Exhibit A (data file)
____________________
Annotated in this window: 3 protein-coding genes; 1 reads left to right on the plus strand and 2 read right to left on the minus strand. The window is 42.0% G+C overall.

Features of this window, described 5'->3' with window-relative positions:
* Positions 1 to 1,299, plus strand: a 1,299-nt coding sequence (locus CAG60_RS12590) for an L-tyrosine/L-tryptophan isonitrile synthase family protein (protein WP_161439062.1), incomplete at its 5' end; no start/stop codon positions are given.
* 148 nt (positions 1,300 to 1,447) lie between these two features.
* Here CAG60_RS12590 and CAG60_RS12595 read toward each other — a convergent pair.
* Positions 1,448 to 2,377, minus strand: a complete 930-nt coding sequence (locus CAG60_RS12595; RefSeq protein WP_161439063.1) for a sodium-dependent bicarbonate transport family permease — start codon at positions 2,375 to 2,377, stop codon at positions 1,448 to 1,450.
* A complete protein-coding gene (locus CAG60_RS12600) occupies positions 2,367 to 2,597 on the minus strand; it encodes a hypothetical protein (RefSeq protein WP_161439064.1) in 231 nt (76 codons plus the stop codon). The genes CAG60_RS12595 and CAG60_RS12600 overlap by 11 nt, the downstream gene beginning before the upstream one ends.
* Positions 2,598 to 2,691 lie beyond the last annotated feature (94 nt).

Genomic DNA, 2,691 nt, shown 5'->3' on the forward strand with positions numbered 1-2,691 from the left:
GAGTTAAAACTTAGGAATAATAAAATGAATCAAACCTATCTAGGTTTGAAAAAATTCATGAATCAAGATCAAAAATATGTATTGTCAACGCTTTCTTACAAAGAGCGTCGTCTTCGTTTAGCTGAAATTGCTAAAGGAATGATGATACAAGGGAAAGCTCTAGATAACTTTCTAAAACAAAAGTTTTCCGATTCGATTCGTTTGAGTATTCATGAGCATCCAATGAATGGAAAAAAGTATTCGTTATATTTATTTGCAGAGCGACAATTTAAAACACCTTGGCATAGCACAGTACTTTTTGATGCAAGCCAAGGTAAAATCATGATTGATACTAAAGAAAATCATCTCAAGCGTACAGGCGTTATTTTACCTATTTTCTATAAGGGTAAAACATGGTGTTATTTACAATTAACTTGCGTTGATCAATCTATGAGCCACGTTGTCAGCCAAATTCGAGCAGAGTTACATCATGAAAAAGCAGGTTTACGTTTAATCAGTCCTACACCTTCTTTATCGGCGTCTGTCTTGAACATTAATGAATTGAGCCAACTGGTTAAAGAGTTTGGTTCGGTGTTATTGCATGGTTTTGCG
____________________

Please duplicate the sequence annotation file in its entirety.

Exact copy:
Annotated in this window: 3 protein-coding genes; 1 reads left to right on the plus strand and 2 read right to left on the minus strand. The window is 42.0% G+C overall.

Features of this window, described 5'->3' with window-relative positions:
* Positions 1 to 1,299, plus strand: a 1,299-nt coding sequence (locus CAG60_RS12590) for an L-tyrosine/L-tryptophan isonitrile synthase family protein (protein WP_161439062.1), incomplete at its 5' end; no start/stop codon positions are given.
* 148 nt (positions 1,300 to 1,447) lie between these two features.
* Here CAG60_RS12590 and CAG60_RS12595 read toward each other — a convergent pair.
* Positions 1,448 to 2,377, minus strand: a complete 930-nt coding sequence (locus CAG60_RS12595; RefSeq protein WP_161439063.1) for a sodium-dependent bicarbonate transport family permease — start codon at positions 2,375 to 2,377, stop codon at positions 1,448 to 1,450.
* A complete protein-coding gene (locus CAG60_RS12600) occupies positions 2,367 to 2,597 on the minus strand; it encodes a hypothetical protein (RefSeq protein WP_161439064.1) in 231 nt (76 codons plus the stop codon). The genes CAG60_RS12595 and CAG60_RS12600 overlap by 11 nt, the downstream gene beginning before the upstream one ends.
* Positions 2,598 to 2,691 lie beyond the last annotated feature (94 nt).

Genomic DNA, 2,691 nt, shown 5'->3' on the forward strand with positions numbered 1-2,691 from the left:
GAGTTAAAACTTAGGAATAATAAAATGAATCAAACCTATCTAGGTTTGAAAAAATTCATGAATCAAGATCAAAAATATGTATTGTCAACGCTTTCTTACAAAGAGCGTCGTCTTCGTTTAGCTGAAATTGCTAAAGGAATGATGATACAAGGGAAAGCTCTAGATAACTTTCTAAAACAAAAGTTTTCCGATTCGATTCGTTTGAGTATTCATGAGCATCCAATGAATGGAAAAAAGTATTCGTTATATTTATTTGCAGAGCGACAATTTAAAACACCTTGGCATAGCACAGTACTTTTTGATGCAAGCCAAGGTAAAATCATGATTGATACTAAAGAAAATCATCTCAAGCGTACAGGCGTTATTTTACCTATTTTCTATAAGGGTAAAACATGGTGTTATTTACAATTAACTTGCGTTGATCAATCTATGAGCCACGTTGTCAGCCAAATTCGAGCAGAGTTACATCATGAAAAAGCAGGTTTACGTTTAATCAGTCCTACACCTTCTTTATCGGCGTCTGTCTTGAACATTAATGAATTGAGCCAACTGGTTAAAGAGTTTGGTTCGGTGTTATTGCATGGTTTTGCG